Unfortunately, our recent survey, run in partnership with Make UK focussing on the manufacturing industry’s investment priorities, does not suggest significant investments are on their way. Rather it points to delays across the board on investments, with 41% of manufacturers confirming they had delayed net zero investments over the past two years, 39% holding back investments in labour and 36% holding back investments in R&D over the same period. Even more troublingly, since our survey took place, the macro-economic climate, political instability, rising interest rates, inflation and recessionary pressures have created an even more challenging environment for manufacturers and this is potentially putting the industry’s international competitiveness at risk. Hardly a stable environment for manufacturers to confidently make investment decisions.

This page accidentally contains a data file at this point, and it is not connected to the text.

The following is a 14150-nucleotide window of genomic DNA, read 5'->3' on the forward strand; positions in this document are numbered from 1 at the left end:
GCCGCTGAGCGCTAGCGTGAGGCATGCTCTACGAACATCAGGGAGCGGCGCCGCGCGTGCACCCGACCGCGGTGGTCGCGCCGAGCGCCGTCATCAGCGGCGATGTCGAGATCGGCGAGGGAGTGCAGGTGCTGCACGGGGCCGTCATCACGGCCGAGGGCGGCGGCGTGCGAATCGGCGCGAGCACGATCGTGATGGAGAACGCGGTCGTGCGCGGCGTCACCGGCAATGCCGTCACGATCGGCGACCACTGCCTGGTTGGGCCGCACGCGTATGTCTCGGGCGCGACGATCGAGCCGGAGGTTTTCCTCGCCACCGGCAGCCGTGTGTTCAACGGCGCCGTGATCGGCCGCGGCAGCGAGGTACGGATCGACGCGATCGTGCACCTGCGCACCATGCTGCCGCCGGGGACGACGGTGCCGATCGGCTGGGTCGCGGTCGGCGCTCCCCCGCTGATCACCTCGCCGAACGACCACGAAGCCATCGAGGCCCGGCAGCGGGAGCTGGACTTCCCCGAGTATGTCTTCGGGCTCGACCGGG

Manufacturing is a capital-intensive industry and the UK’s productivity is already behind major trading partners and rivals. In 2019, the UK’s output per worker was lower than four of the G7 nations, leaving the UK lagging 13% behind the average across the rest of the G7. It is widely accepted that investment is crucial to bridge the gap.
Bentley making changes
There are of course those businesses making significant investments particularly those aligned to ‘catalyst industries’, motor vehicles for instance. Bentley, by way of example, only recently set out the gains they are making on their £2.5bn factory sustainability investment, where they will focus on building electric vehicles. Standout data includes a drop of 70.2% in CO2 emissions at the business’ Pyms Lane site, where all Bentley models are built, and a decrease in energy consumption per vehicle of 17.2%, thanks to an ongoing focus on efficiency, the use of green gas and the impact of a more efficient boiler system. The use of energy generated from the company’s extensive onsite solar PV system has helped too, with the business confirming that the system, which currently consists of circa 31,500 panels, will be extended further. And they are certainly not alone. Across the industry there is still investment happening, be it driven by investor requirements, customers, new markets, end users, other stakeholders or as a direct view that sustainability increases long-term business resilience and value.
Can manufacturers afford not to invest in sustainability?